Does escapism save art or does it make art redundant?

The bliss of escapism

Art’s greatest value is that it can make us escape from reality. Especially in times of crisis, you can’t get enough of beauty, magical worlds and love. In short, art keeps us going when the ground seems to disappear beneath our feet.

Once upon a time there was a man named Nikolai Ivanovich Serpukhov. Behind and around this Nikolaj there is nothing, nothing at all, just a bottle of vodka. He brings the bottle to his nose, sniffs it “and moves his mouth like a rabbit,” writes the Russian writer Daniil Charms. While this Nikolai drinks this “bottle of spirit,” there is less and less around him, only an “absence of any presence.” When the bottle of vodka is empty, it turns out that there is still less than nothing, even Nikolai Ivanovich Serpukhov does not exist, and the bottle of vodka also disappears with it. What remains is the question of whether anything exists, and Charms concludes: “We don’t even know what to say about it.” To then close with “See you soon.”

Losing yourself in a story that makes the whole world disappear until you yourself disappear, symbolically brought with a bottle of booze, describes the power of escapism. “Farewell” with which Charms tells its story On Phenomena and Existence No. 2 ends, is one of the best expressions an escapist can sing: see you in another world, in another story.

A world to escape from: this is what literature can do, not only in fairy tales, fantasy and love and nature stories, but even in the stories of the masters of absurdism. It is safe to say that without escapism, fantasy becomes impossible. You will conjure up other worlds, the most famous opening line of which is ‘Once upon a time’. “Escapism is the only weapon in the war against reality,” said Lewis Carroll, immediately giving us the sublime Alice in Wonderland.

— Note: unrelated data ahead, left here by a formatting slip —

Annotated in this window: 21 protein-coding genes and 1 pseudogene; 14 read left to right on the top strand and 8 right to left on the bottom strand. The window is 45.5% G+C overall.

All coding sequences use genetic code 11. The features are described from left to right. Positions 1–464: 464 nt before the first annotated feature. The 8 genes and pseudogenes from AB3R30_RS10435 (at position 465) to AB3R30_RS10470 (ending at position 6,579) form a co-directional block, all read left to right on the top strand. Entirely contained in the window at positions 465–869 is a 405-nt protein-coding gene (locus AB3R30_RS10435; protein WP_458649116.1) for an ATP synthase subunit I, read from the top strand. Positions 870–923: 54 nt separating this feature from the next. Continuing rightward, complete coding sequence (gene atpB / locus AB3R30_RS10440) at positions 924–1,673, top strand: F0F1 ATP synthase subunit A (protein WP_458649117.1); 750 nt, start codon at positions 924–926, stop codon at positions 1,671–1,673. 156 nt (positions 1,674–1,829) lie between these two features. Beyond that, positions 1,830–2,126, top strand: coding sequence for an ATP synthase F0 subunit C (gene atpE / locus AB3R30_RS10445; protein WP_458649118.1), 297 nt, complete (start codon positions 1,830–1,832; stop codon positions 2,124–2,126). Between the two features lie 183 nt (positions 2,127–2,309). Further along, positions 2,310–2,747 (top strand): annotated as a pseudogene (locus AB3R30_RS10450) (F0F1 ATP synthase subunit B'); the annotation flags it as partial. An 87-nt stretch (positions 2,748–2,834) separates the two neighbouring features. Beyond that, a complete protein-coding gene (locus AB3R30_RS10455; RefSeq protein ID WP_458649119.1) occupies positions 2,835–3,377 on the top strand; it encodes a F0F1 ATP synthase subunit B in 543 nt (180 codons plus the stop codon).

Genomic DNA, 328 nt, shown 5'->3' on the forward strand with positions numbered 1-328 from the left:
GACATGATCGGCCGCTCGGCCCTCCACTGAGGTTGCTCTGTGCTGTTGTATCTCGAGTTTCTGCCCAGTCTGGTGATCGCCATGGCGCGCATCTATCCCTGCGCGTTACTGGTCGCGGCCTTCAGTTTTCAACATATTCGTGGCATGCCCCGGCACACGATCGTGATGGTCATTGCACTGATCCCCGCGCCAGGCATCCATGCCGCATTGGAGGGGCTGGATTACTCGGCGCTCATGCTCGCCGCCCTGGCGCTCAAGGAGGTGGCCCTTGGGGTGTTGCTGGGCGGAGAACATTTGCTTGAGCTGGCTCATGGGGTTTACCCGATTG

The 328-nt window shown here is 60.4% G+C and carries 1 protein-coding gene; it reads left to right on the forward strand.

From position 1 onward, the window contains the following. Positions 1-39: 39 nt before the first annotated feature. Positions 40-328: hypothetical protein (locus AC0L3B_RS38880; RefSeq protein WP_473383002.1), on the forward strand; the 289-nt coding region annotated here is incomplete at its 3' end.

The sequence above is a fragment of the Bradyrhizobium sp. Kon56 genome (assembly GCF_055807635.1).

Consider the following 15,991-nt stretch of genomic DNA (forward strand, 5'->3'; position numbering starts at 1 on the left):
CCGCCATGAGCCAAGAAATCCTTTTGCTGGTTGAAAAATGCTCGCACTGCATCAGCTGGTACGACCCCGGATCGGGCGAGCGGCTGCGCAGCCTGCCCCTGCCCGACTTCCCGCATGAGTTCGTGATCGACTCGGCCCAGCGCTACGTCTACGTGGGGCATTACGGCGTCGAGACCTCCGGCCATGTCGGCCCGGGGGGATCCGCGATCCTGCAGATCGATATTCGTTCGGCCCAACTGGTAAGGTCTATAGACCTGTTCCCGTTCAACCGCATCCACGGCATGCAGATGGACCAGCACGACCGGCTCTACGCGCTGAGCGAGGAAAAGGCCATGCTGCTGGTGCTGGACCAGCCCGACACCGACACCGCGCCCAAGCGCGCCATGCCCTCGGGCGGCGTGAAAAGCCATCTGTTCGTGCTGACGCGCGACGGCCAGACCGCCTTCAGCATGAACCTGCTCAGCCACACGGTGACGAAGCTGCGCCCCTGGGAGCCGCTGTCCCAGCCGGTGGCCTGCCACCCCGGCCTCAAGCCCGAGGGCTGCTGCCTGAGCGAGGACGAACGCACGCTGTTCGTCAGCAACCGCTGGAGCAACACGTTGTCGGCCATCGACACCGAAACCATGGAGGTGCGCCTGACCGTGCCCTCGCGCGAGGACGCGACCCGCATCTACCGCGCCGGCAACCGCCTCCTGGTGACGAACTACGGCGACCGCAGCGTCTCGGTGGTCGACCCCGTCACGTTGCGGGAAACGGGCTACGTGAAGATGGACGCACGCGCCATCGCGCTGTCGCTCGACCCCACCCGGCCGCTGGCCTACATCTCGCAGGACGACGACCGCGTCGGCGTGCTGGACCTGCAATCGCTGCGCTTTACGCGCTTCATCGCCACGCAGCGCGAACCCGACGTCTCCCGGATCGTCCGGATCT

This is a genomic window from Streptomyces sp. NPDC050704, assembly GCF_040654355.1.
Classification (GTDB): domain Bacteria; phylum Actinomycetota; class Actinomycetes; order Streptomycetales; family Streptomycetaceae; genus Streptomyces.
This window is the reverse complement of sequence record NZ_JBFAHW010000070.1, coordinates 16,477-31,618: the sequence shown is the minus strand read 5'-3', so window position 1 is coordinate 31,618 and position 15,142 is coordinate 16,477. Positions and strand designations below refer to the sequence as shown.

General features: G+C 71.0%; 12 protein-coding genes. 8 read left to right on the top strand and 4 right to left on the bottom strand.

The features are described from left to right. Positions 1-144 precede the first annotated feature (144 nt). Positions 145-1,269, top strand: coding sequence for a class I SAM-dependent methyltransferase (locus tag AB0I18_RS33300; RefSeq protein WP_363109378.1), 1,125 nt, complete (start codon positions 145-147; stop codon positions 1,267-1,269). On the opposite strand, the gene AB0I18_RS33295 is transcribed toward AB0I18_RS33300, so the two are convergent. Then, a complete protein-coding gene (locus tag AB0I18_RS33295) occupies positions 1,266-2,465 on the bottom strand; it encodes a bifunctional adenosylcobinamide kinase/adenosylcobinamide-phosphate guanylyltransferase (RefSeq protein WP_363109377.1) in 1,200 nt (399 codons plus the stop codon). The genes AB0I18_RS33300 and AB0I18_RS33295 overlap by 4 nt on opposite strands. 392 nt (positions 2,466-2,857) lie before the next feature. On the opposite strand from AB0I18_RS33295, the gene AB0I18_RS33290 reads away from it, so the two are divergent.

Romance

When you think of escapism, you think primarily of romanticism, where artists sought the beauty of nature or the simplicity of the past away from the noise of everyday life and the new industry. Free from worries – or should it be Love – the artist stands staring into the distance, aware of feelings and emotions and striving for freedom in thinking, acting and letting go. To this day we owe to Romanticism our ideal image of the artist: the artist who elevates life to a higher level.

But by associating escapism with romance, you shortchange the concept. Romanticism was overtaken by time. Escapism is of all time, it is our search for paradise. After all, paradise was conceived not only to show what man has lost, but also an existing place, accessible to those who are not afraid to allow the imagination.

The artist Franz Marc was good at this: He made animals that were completely free in their being because they were not spoiled by imposed standards of civilization. He and the other artists around the group Der Blaue Reiter certainly criticized bourgeois society in this way, but also offered an ideal image of a fictional world where one could escape through the imagination. Reality was released to present another world to the viewer.

Paintings with the individual high up on a mountain detached from the world, the dream world of the surrealists or the earthly paradise as Gauguin presented it to us: these are the works of art that still mean a lot to us today. We would rather see sweeping vistas than oppressive still lifes with skulls telling us to die or the neo-realist work often praised as ‘artful art‘. Where realism evokes the man in the stamping boot, escapism gives us other, new worlds.